Mandy Rudd, GiGL Director
‘Imagine you are walking through a field in summer. You might think you were in the heart of the country, but you could equally be in the middle of London where urban wastelands … previously developed land that has been abandoned by people and reclaimed by nature … bring people closer to nature.’ ‘Brownfield? Greenfield?’ London Wildlife Trust and the London Brownfields Forum, 2002.
One of the many challenges of collating and managing environmental data is in keeping the datasets up to date, and ensuring their accuracy. This is particularly true of wasteland data. The data collected by the Greater London Authority’s open space and habitat survey, collected once every ten years, helps to identify wasteland sites. But these data can only provide a snapshot of one moment in time. Wastelands are by their very nature often temporary, and the data that identifies them can be out of date within a very short period of time.
It is in recognition of wastelands’ transitory nature that the London Biodiversity Partnership’s targets for wasteland differ from those for other priority habitats. The targets for most habitats are couched in terms of ‘enhancing’ and ‘maintaining’ sites where they currently exist, or of expanding their coverage. The Partnership’s target for wasteland sites, recently recommended for incorporation into the London Plan, is to maintain a ‘minimum hectarage’, not necessarily on the same constant sites. So, as one wasteland is lost, another should be gained.
If this recommendation is adopted into the London Plan, the London Biodiversity Partnership and the London boroughs will need to know the location of existing and potential wasteland sites in London in order to meet these targets; and to report back on regional progress toward targets outlined in the new UK BAP, catchily titled ‘open mosaic habitats on previously developed land’.
Identifying these dynamic sites is further complicated by the fact that there is no single, universally-accepted definition of a wasteland. While those concerned with biodiversity conservation naturally include the biodiversity value of a site in their classification, the primary concern of those involved in land development is a site’s current use, and they easily overlook the value of a site to wildlife. When searching for information on wasteland sites, GiGL partners and customers can specify the criteria they wish to search on, but it is up to them to define those criteria.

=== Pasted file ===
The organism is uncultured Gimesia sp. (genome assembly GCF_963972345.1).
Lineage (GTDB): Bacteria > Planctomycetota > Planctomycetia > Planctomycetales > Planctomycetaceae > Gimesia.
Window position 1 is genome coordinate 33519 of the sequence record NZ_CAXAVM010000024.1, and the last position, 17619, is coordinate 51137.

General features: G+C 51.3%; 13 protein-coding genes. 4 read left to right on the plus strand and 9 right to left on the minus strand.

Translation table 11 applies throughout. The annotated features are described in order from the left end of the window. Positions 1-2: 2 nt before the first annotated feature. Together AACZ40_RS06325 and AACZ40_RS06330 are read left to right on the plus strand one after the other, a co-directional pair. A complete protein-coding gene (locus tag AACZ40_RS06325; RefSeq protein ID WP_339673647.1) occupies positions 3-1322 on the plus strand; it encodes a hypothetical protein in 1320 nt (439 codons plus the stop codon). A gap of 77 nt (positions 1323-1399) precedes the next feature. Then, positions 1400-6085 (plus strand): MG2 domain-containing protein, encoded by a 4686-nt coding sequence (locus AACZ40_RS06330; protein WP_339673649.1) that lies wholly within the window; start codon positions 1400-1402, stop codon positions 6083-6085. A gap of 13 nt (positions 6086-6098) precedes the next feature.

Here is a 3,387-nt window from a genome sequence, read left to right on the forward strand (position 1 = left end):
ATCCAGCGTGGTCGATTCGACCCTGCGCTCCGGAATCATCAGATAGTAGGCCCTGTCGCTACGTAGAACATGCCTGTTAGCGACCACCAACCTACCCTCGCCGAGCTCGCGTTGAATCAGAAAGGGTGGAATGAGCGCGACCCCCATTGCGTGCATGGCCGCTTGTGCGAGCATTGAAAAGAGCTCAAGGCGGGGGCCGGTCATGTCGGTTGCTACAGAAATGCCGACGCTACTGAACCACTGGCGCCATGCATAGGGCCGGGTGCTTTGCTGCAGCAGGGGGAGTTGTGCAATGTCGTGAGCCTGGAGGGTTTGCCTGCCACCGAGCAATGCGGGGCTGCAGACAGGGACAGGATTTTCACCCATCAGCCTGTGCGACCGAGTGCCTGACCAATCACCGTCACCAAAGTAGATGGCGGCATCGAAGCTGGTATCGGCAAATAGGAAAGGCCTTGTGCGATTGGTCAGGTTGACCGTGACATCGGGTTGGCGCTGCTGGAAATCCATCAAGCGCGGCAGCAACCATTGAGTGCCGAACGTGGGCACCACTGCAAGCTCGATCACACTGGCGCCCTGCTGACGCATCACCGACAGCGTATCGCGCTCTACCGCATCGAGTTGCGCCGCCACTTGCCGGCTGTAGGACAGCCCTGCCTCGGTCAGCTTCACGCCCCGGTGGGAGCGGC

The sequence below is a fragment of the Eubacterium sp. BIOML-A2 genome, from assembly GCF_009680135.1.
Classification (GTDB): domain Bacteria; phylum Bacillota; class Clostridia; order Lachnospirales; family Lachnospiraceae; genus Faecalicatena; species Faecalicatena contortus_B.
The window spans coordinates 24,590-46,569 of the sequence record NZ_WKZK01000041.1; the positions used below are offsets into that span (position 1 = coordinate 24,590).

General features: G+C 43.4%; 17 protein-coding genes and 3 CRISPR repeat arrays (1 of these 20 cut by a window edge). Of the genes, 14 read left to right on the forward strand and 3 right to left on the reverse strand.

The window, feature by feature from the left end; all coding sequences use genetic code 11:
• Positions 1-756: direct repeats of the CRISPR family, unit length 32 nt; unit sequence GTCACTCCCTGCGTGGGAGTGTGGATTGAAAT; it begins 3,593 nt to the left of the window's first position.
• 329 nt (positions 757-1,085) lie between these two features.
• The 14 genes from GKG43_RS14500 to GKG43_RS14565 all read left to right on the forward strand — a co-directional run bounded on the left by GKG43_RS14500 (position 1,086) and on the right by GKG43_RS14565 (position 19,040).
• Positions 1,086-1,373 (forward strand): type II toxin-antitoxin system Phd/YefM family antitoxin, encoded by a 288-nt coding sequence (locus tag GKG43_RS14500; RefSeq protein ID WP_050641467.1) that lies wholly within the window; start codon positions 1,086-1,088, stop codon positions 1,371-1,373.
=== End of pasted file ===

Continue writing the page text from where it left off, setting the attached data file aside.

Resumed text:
The overlap between biodiversity and open space data could prove invaluable in helping to define and identify these sites. The GLA’s habitat survey does not have a specific wasteland habitat site designation, but open space typologies such as ‘vacant land’ and ‘land reclamation’ are included. While not fool proof, these typologies, coupled with biodiversity information, could contribute to identifying London’s wastelands.
The ‘Brownfield? Greenfield?” publication is available on London Biodiversity Partnership and London Wildlife Trust websites. www.lbp.org.uk, www.wildlondon.org.uk
All of a buzz across London
With the value of wasteland sites for red data book and nationally scarce invertebrates in mind, Buglife have extended their recent ‘All of a Buzz in the Thames Gateway’ project, identifying and surveying wasteland sites in the area, across the rest of the London boroughs. They are in the process of identifying sites for field assessment with the assistance of existing GiGL datasets. But neither these data, nor those sites identified by Buglife, provide a comprehensive picture of wasteland in London. Buglife are keen to hear from the London boroughs about existing wasteland sites so that they can target their surveys. The resulting data will be made available to the boroughs and other organisations via Buglife and GiGL.
For more information on the Buglife projects, please see www.buglife.org.uk